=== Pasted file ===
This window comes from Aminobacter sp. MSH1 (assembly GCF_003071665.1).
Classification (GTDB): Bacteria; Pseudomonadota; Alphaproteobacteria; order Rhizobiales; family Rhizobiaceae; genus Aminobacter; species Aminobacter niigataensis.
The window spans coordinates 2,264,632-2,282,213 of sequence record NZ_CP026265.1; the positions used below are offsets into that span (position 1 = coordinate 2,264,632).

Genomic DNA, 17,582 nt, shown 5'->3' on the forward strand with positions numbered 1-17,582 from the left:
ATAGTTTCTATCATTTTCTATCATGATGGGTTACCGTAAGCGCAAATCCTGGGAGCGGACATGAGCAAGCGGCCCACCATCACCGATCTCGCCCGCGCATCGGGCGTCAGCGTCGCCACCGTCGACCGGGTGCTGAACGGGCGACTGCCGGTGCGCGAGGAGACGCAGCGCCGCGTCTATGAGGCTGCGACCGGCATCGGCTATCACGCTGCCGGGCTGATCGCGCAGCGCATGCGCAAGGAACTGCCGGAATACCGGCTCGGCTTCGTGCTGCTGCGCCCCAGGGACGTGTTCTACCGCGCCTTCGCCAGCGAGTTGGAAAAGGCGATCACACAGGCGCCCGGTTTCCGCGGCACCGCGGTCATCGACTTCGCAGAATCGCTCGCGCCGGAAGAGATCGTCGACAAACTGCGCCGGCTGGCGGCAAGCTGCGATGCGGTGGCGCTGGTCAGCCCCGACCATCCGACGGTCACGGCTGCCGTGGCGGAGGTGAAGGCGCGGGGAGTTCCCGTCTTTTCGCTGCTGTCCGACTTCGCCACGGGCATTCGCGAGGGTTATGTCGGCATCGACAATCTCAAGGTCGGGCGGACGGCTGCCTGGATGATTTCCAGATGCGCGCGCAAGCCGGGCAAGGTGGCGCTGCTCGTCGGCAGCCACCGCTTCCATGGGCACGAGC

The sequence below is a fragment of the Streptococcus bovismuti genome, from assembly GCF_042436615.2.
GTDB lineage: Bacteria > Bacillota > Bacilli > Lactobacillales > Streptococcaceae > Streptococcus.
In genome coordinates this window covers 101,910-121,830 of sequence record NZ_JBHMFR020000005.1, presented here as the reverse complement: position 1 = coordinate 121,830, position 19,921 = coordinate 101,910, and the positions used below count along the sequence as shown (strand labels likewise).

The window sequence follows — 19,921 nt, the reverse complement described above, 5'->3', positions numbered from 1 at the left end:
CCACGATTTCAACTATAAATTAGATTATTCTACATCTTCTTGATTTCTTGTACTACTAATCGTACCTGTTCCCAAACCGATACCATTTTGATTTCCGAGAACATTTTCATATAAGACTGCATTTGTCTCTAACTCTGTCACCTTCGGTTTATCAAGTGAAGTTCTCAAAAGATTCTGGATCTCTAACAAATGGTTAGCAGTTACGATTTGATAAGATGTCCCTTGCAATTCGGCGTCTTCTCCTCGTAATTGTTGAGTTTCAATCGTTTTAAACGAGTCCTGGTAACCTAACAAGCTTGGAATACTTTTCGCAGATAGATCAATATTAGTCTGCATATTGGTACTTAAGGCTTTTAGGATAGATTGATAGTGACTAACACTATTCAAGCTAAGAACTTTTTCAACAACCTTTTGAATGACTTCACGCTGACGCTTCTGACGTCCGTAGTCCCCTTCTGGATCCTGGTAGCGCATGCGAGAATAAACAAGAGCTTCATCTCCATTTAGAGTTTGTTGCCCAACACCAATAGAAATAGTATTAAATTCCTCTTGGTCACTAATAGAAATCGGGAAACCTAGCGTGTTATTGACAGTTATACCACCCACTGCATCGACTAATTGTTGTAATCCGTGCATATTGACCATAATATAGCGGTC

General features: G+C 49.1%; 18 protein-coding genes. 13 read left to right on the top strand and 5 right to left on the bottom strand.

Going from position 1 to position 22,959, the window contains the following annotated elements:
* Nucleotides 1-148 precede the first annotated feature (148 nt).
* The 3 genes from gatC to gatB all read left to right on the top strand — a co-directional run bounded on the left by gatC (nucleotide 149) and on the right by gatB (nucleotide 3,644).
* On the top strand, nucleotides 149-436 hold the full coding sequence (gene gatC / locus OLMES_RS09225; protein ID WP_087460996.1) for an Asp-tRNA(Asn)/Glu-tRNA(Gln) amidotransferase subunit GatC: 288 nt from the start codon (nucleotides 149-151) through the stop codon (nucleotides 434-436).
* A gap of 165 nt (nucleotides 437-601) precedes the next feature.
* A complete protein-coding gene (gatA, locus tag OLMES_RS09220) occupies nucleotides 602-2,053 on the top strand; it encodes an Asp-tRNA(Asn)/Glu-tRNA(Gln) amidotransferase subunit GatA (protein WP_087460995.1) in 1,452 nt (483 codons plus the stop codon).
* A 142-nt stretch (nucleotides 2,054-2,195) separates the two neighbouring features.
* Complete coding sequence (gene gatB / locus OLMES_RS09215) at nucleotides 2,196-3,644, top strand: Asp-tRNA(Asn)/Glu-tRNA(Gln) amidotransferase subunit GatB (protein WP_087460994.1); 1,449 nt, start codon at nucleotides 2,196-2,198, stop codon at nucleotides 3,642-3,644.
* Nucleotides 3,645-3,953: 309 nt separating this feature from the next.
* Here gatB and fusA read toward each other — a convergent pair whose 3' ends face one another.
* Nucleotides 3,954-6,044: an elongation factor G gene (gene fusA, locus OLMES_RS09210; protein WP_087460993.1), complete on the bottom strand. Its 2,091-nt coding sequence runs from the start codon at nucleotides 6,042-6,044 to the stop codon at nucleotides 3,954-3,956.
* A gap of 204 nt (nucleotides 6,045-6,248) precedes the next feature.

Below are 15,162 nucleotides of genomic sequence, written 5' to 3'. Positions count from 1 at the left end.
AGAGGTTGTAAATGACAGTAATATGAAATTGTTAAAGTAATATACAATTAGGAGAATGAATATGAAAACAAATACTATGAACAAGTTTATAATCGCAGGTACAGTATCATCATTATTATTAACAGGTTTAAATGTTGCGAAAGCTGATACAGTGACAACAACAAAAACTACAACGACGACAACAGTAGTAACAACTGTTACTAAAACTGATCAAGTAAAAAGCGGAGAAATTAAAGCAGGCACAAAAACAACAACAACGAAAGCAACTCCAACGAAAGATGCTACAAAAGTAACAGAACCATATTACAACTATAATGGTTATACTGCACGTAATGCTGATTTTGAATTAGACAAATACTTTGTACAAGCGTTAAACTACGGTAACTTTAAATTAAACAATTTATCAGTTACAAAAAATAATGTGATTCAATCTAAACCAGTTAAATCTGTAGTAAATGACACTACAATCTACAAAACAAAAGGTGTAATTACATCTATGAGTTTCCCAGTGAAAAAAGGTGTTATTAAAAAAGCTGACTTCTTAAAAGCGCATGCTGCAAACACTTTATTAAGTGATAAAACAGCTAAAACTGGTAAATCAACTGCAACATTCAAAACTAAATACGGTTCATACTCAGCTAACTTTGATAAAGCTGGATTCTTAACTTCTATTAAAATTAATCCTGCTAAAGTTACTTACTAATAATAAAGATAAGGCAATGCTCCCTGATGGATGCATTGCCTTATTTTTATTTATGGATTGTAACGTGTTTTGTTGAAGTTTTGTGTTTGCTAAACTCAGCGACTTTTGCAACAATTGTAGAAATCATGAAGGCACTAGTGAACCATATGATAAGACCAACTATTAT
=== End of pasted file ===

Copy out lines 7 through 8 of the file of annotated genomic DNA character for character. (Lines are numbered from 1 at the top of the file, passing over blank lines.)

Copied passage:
GTDB lineage: Bacteria > Bacillota > Bacilli > Lactobacillales > Streptococcaceae > Streptococcus.
In genome coordinates this window covers 101,910-121,830 of sequence record NZ_JBHMFR020000005.1, presented here as the reverse complement: position 1 = coordinate 121,830, position 19,921 = coordinate 101,910, and the positions used below count along the sequence as shown (strand labels likewise).